Thierry Defense (SOS Faim Luxembourg): The need for sustainable agriculture
The NGO SOS Faim Luxembourg focuses on food sovereignty, family farming, microfinance and is active in Africa. Interview with Thierry Defense, its director.
Can you present SOS Faim Luxembourg in a few words?
Approved by the Ministry of Foreign and European Affairs (MAEE), SOS Faim is a development NGO, governed by a General Assembly which elects a governing board every two years. A team of eleven people, led by a director, proposes and implements its operational strategy. Founded in Luxembourg in 1993, SOS Faim supports sustainable agriculture and family farming, particularly through inclusive rural financing, to guarantee food sovereignty around the world, for all. Family farming systems have immense potential to meet the challenges of food security, social equity and environmental sustainability: they guarantee sustainable food, they produce 70% of the world’s food and employ 40% of its population. Supporting such systems is therefore a way of making a direct contribution to food security. We support family farming systems by enhancing their capacities and promoting a range of financial products and services - savings, loans, insurance, etc. - for those who are usually excluded from mainstream banking services. We also support production, processing and marketing to improve the agricultural performance of family farms.
“Family farming systems have immense potential to meet the challenges of food security, social equity and environmental sustainability”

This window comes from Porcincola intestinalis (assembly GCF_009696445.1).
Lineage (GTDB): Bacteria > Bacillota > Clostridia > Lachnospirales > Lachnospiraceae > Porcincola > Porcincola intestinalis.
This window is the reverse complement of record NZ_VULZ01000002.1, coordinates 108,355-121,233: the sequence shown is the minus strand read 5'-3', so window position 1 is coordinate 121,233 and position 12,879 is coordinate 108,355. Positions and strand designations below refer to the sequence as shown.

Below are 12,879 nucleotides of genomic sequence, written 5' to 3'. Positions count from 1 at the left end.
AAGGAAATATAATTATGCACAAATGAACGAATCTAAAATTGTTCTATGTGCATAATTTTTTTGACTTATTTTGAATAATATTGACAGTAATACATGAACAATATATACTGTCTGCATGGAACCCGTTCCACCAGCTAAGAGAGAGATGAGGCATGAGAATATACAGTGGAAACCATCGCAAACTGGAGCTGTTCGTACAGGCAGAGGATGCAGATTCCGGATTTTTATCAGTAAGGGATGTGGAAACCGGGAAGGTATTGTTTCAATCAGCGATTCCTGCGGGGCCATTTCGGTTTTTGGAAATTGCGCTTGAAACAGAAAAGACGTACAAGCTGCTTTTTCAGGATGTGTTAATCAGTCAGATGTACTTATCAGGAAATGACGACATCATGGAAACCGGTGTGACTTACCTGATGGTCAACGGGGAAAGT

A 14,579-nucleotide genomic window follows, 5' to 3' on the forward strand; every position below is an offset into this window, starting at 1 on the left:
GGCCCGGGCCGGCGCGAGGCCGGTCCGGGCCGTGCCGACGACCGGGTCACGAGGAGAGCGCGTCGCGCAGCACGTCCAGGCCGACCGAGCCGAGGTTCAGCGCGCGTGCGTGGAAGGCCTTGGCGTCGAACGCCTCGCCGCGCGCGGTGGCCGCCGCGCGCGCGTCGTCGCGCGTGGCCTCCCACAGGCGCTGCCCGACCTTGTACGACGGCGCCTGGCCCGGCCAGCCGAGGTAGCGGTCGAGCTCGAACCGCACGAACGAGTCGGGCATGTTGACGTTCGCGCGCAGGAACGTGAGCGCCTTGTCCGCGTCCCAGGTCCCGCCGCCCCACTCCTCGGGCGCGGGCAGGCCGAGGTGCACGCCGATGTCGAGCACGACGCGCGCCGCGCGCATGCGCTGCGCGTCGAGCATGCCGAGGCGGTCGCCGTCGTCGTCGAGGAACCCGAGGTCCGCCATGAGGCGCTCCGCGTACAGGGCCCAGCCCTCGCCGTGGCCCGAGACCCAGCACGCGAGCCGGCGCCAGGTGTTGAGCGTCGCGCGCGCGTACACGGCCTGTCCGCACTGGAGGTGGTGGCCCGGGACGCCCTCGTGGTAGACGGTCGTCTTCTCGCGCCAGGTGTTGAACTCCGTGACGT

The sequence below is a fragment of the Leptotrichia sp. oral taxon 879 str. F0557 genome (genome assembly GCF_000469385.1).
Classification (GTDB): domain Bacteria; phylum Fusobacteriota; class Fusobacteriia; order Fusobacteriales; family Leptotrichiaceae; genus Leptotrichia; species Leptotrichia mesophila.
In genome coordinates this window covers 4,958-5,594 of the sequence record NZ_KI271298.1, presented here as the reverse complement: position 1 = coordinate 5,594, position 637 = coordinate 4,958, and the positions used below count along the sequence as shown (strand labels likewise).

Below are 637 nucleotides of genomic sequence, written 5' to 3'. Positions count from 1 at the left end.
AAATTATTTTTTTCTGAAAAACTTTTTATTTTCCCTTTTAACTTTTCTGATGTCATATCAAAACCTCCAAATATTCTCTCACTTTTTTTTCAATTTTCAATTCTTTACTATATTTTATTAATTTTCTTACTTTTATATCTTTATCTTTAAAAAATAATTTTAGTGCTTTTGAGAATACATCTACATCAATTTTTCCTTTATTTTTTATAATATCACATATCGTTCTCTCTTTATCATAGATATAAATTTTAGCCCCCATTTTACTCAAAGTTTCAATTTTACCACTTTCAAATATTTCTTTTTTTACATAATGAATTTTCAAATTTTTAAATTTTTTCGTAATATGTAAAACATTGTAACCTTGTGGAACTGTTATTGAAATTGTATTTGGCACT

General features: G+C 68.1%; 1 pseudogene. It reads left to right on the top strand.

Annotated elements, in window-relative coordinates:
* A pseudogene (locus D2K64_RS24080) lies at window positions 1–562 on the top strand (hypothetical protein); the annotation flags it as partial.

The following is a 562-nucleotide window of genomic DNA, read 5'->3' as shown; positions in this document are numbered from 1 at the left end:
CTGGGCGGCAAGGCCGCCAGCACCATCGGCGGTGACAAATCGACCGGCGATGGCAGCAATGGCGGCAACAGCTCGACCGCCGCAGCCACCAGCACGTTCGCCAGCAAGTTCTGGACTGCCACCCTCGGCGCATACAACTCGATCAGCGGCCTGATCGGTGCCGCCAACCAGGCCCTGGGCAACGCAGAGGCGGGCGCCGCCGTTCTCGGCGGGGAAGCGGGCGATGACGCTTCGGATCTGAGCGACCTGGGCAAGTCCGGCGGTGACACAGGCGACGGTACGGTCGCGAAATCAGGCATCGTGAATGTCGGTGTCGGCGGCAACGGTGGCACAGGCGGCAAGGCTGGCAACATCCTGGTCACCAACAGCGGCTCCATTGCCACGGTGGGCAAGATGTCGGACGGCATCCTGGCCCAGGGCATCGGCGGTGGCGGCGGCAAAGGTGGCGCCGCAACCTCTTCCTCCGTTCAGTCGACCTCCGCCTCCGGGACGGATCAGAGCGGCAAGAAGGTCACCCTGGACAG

What are the challenges of sustainable agriculture?
A production system which respects ecological, economic and social limitations and ensures the sustainability of production is the only way for humanity to overcome poverty, climate change and the depletion of natural resources. That’s the reason for sustainable agriculture, the only kind of agriculture which can protect biodiversity, water and soil needs. But it faces strong opposition from the agro-industry which purports to control the global food system. Nowadays, more food is produced than is necessary for global needs and yet nearly one billion people go hungry. The agro-industry has failed to feed the world; through its use of chemicals and mechanisation, it has wasted natural resources, whereas family farms provide more than 500 million of jobs worldwide and remain the main form of agriculture in both the northern and southern hemispheres.
What is SOS Faim Luxembourg’s agenda for 2018?
SOS Faim will turn 25 this year and our team will organise several activities to promote our work. At the same time, we are continuing to work with our African partners in five countries, focusing on a new project called Agri+: created and run by SOS Faim, the Agri+ scheme is an initiative to address family farms’ lack of access to finance. Agri+’s priority is the development of two financing tools: a guarantee fund and a credit line. The scheme also provides a training/follow-up programme, the aim of which is to strengthen the skills and strategic positioning of stakeholders involved in agricultural financing. Agri+ was created in close collaboration with the Co-operation Department of the MAEE and builds on the expertise developed by SOS Faim and its partners in the agricultural sector in West Africa. With a role to play not only in African countries but also in Luxembourg, we will be taking part in the Transition Days initiative (https://www.transitiondays.lu/) with the theme of “Our food, our future” at the beginning of March. Our second major event will take place on 19th November: den Alternativen Liewensmëttel Maart, which will promote sustainable food producers in Luxembourg.